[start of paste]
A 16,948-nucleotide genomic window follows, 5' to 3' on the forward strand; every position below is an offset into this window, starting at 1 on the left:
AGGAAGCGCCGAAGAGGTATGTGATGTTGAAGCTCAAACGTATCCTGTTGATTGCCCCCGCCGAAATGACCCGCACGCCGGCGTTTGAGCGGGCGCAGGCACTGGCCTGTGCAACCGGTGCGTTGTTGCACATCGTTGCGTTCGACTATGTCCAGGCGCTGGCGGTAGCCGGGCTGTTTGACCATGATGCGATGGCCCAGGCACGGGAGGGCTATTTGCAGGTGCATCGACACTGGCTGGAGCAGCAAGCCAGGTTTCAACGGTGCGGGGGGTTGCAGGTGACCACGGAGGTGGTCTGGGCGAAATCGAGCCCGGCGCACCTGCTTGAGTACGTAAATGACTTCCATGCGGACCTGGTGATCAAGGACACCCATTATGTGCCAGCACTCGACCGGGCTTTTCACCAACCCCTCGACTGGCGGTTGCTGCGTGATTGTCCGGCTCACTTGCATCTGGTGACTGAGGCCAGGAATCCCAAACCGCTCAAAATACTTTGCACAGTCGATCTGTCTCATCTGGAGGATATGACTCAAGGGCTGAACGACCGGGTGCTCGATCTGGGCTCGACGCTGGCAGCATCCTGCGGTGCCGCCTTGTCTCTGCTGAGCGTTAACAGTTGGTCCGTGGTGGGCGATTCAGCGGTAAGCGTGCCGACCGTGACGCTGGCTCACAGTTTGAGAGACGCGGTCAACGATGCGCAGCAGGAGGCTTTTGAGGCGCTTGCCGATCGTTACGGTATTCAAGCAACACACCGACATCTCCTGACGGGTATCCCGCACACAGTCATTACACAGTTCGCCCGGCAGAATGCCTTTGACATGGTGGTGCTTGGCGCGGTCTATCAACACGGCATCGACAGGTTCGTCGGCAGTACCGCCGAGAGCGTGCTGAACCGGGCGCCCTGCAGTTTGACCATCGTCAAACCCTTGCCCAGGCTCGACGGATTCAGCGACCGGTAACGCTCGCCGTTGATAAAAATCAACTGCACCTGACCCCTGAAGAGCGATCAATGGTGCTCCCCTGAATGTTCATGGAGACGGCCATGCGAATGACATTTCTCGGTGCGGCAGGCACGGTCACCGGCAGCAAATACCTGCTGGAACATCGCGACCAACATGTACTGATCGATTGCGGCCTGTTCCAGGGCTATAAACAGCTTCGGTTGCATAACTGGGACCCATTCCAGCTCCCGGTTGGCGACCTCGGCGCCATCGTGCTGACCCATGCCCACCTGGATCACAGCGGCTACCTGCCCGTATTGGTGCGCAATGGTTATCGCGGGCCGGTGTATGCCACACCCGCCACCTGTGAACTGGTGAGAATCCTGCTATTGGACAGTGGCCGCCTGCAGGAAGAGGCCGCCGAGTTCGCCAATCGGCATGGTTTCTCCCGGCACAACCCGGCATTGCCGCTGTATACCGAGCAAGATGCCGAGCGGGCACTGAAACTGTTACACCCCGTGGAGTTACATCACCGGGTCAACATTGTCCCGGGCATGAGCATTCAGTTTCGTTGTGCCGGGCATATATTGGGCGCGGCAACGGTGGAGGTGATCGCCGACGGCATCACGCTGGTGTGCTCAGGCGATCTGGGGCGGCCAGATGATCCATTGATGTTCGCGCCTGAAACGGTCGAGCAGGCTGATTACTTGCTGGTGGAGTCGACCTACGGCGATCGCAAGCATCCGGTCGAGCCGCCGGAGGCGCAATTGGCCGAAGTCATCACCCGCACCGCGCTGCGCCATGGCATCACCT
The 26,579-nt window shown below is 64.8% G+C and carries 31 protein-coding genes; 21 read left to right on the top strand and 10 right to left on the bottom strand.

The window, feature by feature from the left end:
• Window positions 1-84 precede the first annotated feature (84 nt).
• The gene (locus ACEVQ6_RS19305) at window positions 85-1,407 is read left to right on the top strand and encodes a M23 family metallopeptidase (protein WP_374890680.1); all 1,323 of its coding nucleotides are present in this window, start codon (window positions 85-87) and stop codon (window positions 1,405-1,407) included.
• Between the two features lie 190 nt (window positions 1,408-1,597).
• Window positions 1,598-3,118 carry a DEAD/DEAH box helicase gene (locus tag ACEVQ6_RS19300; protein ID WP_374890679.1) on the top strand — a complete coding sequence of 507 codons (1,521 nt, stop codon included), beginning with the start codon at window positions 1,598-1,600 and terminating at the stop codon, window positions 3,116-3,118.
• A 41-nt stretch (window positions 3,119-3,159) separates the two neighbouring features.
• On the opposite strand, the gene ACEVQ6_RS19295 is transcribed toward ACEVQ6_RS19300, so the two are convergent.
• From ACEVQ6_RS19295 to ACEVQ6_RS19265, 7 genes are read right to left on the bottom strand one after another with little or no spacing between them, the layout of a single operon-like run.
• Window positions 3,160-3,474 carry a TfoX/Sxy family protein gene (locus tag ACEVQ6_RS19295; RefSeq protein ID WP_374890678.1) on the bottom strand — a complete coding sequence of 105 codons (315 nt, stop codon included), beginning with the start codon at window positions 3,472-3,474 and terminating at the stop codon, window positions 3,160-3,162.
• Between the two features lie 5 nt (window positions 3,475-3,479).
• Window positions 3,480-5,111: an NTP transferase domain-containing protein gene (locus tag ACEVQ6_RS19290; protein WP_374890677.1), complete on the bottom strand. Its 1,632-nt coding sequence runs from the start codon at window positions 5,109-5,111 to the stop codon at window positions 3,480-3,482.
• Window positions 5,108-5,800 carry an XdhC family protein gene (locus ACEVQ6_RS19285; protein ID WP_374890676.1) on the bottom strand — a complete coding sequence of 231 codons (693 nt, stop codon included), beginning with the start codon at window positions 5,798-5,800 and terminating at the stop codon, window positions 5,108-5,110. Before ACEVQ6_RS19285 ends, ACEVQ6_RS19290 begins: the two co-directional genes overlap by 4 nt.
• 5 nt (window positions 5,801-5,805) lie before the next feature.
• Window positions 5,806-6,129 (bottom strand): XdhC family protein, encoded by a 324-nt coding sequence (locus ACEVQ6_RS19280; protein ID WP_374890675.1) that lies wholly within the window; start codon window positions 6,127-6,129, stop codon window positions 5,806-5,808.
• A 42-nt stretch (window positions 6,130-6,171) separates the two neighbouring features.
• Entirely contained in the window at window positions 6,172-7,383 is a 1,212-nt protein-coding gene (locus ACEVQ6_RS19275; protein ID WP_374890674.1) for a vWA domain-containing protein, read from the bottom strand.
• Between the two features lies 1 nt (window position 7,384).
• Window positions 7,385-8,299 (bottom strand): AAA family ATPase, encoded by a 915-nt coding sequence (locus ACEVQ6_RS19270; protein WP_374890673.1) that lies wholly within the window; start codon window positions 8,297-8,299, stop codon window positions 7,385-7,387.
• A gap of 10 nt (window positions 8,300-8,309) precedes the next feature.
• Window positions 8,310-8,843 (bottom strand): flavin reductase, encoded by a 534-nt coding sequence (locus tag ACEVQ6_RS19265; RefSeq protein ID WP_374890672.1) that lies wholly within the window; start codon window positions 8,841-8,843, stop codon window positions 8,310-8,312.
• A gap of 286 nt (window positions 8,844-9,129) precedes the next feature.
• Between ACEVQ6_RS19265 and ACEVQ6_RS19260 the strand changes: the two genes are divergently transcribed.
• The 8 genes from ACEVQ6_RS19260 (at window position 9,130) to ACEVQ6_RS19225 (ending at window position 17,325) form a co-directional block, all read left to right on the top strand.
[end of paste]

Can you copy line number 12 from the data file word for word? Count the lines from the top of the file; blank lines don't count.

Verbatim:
• Window positions 3,160-3,474 carry a TfoX/Sxy family protein gene (locus tag ACEVQ6_RS19295; RefSeq protein ID WP_374890678.1) on the bottom strand — a complete coding sequence of 105 codons (315 nt, stop codon included), beginning with the start codon at window positions 3,472-3,474 and terminating at the stop codon, window positions 3,160-3,162.